Works in interest of shareholders
Their KPI’s and quote above give a strong indication that management is focused on shareholder return. They demonstrated in 2007 with a special dividend that they are focused on their target of 15% ROE, and will return excess assets on the balance sheet to shareholders. Healthy dividends are also a plus for shareholders.

The balance sheet

The group does have fairly high borrowings of £410m, which increased from £292m in 2011. Solvency is not really a concern with an insurer who by necessity must have large amounts of liquid assets for claims, but I find it interesting that management would rather increase debt than reduce assets in this low interest rate environment. The £292m is an unsecured subordinated debt issue with no financial covenants. The additional borrowing is under a revolving credit facility. The management merely say it was for working capital needs.

The main asset breakdown is

Government Bonds17%
Pooled Vehicles72%
Money Market Funds27%

Pooled vehicles are a mix of government & corporate bonds, mortgage backed assets and other investments.

Exposure to government debt:


Three quarters of Spanish and Italian bond exposure is in short term bonds.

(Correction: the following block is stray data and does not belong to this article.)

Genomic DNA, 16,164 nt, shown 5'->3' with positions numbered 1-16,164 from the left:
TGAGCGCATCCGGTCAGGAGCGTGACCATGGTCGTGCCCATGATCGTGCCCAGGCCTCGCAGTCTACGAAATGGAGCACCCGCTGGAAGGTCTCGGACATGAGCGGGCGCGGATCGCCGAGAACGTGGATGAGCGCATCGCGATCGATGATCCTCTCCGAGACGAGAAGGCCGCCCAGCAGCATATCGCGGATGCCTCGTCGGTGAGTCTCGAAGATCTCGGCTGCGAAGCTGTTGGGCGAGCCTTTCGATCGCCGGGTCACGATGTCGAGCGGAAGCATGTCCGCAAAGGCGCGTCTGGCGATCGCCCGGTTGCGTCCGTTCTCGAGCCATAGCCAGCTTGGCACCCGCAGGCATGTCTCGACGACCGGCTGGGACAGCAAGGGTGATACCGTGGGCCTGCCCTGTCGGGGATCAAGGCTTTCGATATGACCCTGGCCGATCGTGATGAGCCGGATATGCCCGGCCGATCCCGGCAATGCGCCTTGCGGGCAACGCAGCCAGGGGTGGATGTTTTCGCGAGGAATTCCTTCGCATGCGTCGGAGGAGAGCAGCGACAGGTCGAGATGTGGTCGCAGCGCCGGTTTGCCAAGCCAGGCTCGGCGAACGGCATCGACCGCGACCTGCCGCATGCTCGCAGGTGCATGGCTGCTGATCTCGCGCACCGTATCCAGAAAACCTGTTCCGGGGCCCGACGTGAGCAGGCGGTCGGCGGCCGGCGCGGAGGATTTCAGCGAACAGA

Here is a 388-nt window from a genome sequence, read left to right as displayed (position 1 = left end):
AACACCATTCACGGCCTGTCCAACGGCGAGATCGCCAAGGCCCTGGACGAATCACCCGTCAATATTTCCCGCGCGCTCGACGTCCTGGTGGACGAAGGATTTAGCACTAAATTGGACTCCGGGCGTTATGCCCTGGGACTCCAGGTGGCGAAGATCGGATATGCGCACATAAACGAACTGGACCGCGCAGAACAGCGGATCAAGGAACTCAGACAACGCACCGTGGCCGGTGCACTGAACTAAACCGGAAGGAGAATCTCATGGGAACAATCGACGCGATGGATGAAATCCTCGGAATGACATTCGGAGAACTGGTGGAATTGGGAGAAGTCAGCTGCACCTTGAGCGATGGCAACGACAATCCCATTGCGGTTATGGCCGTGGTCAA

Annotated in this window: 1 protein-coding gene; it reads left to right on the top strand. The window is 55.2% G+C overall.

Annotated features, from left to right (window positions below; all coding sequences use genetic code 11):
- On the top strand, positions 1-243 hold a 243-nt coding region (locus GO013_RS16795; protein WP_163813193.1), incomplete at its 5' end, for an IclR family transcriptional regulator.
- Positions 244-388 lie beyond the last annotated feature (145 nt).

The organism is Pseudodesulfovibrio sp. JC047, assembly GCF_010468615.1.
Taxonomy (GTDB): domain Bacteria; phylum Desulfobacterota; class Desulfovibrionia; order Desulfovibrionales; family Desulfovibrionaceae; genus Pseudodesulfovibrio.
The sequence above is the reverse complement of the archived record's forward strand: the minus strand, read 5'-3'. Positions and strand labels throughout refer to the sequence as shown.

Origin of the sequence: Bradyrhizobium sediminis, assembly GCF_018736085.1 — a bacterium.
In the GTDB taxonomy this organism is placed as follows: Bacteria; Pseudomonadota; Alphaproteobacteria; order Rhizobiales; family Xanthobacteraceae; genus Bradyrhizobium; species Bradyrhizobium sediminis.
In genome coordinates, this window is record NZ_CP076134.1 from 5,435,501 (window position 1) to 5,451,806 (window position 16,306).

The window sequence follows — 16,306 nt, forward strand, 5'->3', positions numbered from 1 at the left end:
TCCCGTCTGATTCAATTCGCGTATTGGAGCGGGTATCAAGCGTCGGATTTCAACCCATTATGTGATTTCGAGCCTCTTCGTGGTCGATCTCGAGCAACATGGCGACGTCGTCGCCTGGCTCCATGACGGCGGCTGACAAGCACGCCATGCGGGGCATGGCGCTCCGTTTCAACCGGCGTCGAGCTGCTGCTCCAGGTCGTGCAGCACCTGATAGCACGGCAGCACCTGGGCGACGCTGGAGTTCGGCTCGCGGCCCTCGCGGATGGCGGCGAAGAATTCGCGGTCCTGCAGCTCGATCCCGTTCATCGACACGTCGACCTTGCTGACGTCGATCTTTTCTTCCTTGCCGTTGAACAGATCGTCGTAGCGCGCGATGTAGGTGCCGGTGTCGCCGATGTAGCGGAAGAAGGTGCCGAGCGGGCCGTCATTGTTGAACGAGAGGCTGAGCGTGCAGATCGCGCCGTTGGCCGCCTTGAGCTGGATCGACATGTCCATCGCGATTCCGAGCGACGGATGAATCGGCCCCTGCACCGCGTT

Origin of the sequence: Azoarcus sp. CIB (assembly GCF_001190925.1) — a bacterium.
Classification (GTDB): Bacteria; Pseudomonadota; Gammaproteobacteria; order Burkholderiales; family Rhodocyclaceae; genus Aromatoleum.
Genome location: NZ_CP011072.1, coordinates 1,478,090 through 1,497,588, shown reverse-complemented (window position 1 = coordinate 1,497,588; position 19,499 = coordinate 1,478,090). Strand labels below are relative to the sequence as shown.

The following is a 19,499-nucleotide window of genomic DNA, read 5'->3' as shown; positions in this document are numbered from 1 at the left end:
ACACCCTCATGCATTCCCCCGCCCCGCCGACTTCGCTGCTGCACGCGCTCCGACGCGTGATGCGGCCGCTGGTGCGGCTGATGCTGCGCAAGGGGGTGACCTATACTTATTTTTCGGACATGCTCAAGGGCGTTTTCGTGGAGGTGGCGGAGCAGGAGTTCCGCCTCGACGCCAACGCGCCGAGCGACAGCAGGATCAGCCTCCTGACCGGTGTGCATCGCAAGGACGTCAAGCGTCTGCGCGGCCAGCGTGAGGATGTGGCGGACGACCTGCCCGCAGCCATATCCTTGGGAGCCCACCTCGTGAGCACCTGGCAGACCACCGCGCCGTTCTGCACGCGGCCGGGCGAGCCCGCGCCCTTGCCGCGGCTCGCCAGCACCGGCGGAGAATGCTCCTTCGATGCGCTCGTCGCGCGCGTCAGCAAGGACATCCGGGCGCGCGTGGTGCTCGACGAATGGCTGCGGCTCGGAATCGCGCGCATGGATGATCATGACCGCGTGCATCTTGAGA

Future growth

It continues to expand internationally, having set up a new European underwriter only two years ago. They also see growth in their existing markets due to the strength of their service. They acquired another insurer in 2009 and are still in the process of streamlining the business until it makes an underwriting profit.

Valuation & Conclusion

This is a strong business in my opinion, led by a strong management and in an industry where investors are rewarded for the volatility of returns. I first invested in this business in 2011 after they announced record first half losses from what was a highly unusual year for the insurance industry. At its low point the share price was around 15% over book value which made it a great investment. I personally invested at 32% over book value as it turned out, as the second half of the year again saw record losses for insurers.

Today however the shares trade at a 65% premium to tangible book value but still offer a 5.6% dividend and a PE of 8.5. I consider 2012 to be an average year for Amlin and as such believe this PE is reflective of the cross cycle returns that can be expected.

I think Amlin is currently fairly valued, but it’s a strong business that will grow intrinsic value over time so I won’t be selling any time soon. I bought earlier so have my margin of safety, newer investors will either need to invest in a great business at a fair price or wait until another possible buying opportunity arises.

The insurance industry is one of the riskiest around, returns aren’t guaranteed and the future is uncertain, as 2011 showed (when book value per share fell from 313p to 243p).

Founder of Investing Sidekick. Works as a research analyst and is an avid value investor, always searching for undervalued shares.